Residual Effects of Mental Fatigue on Subjective Fatigue, Reaction Time and Cardiac Responses

Authors

  • Adalberto Ferreira Junior Department of Physical Education, Universidade Estadual de Londrina (UEL), PR, Brazil.
  • Priscila Chierotti Department of Physical Education, Universidade Estadual de Londrina (UEL), PR, Brazil.
  • Juliano M Gabardo Department of Physical Education, Universidade Estadual de Londrina (UEL), PR, Brazil.
  • Bruno Giovanini Department of Physical Education, Universidade Estadual de Londrina (UEL), PR, Brazil.
  • Alexandre H Okano Universidade Federal do ABC. Center of Mathematics, Computing, and Cognition. São Bernardo do Campos, São Paulo, Brazil.
  • Cosme F Buzzachera Department of Public Health, Experimental and Forensic Medicine - University of Pavia, Pavia, Italy.
  • Victor H. A Okazaki Department of Physical Education, Universidade Estadual de Londrina (UEL), PR, Brazil.
  • Nilo M Okuno Department of Physical Education, Universidade Estadual de Ponta Grossa (UEPG), PR, Brazil.
  • Leandro R Altimari Department of Physical Education, Universidade Estadual de Londrina (UEL), PR, Brazil.

Keywords:

Cognitive fatigue, Cognitive exertion, Exertion psychological, Cardiac autonomic activity

Abstract

This study investigated the residual effects of mental fatigue induced by the 30-minute incongruent Stroop Color Word task on subjectively perceived fatigue, reaction time, and heart rate variability (HRV) in 20 adult volunteers (10 men; 10 women). Dependent variables were assessed before, immediately after, and at 15, 30, 45, and 60 minutes after two conditions: (a) a 30-minute incongruent Stroop Color Word task (mental fatigue condition); or (b) a 30-minute control condition. At pre-testing, there were no significant differences between experimental conditions for any variable. However, there was a residual effect of mental fatigue on psychological responses for up to ~15 minutes after the experimental manipulation (p < 0.01). For the reaction time task, significant differences were observed only immediately after the mental fatigue, compared to the control condition (p < 0.0001). There were no significant differences between experimental conditions for any parameters of HRV at any testing period. In addition, there were no significant gender related differences at any period or in either condition for any variable. The data suggest that mental fatigue can alter psychological responses for up to ~15 min after its induction, and mental fatigue may impair cognitive reaction time performance without changing autonomic cardiac responses.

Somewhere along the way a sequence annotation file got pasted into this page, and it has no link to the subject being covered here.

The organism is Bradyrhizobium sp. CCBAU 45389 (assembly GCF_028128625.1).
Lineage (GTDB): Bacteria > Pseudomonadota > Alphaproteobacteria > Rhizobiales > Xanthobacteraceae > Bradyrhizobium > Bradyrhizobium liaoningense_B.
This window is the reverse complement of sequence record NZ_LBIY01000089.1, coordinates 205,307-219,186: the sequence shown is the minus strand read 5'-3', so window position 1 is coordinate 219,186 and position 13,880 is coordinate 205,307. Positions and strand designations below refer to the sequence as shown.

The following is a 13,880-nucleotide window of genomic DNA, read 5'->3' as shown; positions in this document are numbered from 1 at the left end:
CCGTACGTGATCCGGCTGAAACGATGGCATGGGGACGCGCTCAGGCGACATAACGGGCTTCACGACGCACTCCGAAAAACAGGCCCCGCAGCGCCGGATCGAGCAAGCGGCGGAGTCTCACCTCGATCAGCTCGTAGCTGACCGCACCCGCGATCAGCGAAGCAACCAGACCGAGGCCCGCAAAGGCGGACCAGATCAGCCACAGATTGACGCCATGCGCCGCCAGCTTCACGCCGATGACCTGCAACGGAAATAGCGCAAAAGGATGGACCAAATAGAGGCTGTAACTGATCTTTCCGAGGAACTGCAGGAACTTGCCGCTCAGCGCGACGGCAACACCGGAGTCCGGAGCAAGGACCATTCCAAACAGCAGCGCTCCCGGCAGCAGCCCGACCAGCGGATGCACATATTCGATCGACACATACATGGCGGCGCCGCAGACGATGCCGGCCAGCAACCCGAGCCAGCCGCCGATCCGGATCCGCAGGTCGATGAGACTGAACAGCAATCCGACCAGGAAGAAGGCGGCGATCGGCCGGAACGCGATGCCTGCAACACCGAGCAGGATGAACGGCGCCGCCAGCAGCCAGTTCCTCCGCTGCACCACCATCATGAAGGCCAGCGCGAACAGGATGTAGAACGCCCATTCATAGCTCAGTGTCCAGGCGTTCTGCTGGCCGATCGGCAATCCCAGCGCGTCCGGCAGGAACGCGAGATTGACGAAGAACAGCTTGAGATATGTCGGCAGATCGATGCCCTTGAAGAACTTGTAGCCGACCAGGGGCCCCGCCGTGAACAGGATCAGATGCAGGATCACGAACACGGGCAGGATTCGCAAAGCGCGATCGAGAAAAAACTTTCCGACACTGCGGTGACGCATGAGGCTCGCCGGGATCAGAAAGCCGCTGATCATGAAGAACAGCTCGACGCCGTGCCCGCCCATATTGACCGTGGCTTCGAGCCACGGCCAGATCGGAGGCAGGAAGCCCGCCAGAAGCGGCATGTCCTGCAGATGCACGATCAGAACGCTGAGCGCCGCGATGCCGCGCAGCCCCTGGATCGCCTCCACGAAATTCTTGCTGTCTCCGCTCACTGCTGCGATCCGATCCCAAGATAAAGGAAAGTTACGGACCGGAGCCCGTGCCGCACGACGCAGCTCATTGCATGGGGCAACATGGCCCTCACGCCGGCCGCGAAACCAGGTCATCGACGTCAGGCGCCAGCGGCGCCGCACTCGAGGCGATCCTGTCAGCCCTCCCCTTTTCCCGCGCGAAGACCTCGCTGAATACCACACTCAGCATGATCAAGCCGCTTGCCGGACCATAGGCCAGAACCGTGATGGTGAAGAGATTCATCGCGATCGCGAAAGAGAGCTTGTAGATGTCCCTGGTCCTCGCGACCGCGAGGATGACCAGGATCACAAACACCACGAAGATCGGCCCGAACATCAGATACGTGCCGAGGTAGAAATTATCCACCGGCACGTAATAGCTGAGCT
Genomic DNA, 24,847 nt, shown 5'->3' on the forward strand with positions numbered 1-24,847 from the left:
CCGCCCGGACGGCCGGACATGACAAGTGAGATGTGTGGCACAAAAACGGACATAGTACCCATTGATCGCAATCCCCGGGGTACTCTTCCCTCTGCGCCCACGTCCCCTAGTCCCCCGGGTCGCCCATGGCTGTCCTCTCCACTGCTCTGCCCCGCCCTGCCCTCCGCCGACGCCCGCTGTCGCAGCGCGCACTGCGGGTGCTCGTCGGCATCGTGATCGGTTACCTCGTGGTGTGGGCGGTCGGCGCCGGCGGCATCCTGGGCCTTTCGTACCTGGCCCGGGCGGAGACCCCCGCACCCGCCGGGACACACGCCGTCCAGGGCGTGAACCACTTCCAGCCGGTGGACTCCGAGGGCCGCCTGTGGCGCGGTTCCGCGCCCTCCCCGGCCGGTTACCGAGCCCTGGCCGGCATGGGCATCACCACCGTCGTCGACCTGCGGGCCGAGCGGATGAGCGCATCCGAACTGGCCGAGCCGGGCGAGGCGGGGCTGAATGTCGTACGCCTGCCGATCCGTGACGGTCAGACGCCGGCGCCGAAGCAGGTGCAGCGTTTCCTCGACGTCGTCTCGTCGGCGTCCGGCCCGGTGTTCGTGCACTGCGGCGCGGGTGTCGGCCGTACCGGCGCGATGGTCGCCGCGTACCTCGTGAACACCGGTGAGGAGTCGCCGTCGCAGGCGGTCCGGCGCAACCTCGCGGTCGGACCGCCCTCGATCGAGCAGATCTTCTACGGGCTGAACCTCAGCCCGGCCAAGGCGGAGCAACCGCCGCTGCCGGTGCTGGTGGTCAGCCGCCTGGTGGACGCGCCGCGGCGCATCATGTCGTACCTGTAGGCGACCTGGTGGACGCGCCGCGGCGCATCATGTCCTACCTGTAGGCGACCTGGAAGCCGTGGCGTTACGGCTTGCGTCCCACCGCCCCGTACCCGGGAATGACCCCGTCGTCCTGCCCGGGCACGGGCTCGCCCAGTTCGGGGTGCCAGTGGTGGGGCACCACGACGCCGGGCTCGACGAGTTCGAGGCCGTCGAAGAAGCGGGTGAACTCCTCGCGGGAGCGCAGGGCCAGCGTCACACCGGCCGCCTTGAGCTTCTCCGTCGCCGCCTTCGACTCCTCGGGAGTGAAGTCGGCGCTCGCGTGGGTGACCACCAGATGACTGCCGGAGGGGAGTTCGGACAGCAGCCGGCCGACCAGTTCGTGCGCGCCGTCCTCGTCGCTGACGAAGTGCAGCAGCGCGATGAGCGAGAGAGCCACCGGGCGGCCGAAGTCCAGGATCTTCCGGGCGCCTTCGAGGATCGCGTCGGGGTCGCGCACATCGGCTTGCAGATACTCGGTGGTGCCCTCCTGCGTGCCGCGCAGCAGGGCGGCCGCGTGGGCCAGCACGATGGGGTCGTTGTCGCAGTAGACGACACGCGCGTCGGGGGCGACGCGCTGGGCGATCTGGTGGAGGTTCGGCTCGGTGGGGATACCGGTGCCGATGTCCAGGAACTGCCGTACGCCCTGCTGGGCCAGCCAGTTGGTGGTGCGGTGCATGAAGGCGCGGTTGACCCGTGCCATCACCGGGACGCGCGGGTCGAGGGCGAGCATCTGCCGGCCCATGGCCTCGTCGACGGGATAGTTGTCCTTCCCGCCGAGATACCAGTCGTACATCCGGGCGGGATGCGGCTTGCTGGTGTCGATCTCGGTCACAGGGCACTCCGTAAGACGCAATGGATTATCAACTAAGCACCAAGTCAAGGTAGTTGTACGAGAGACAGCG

Mean ± SD of reaction time task before, immediately after, and each 15 min after the experimental condition (15, 30, 45, and 60 min). * Significantly different from before experimental condition (p < .05). # Significantly different from control condition at the same period (p < 0.05).

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Published

2020-09-30

How to Cite

Junior, A. F., Chierotti, P. ., Gabardo, J. M., Giovanini, B., Okano, A. H., Buzzachera, C. F., Okazaki, V. H. A., Okuno, N. M., & Altimari, L. R. (2020). Residual Effects of Mental Fatigue on Subjective Fatigue, Reaction Time and Cardiac Responses. Revista De Psicología Del Deporte (Journal of Sport Psychology), 29(2), 27–34. Retrieved from https://rpd-online.com/index.php/rpd/article/view/26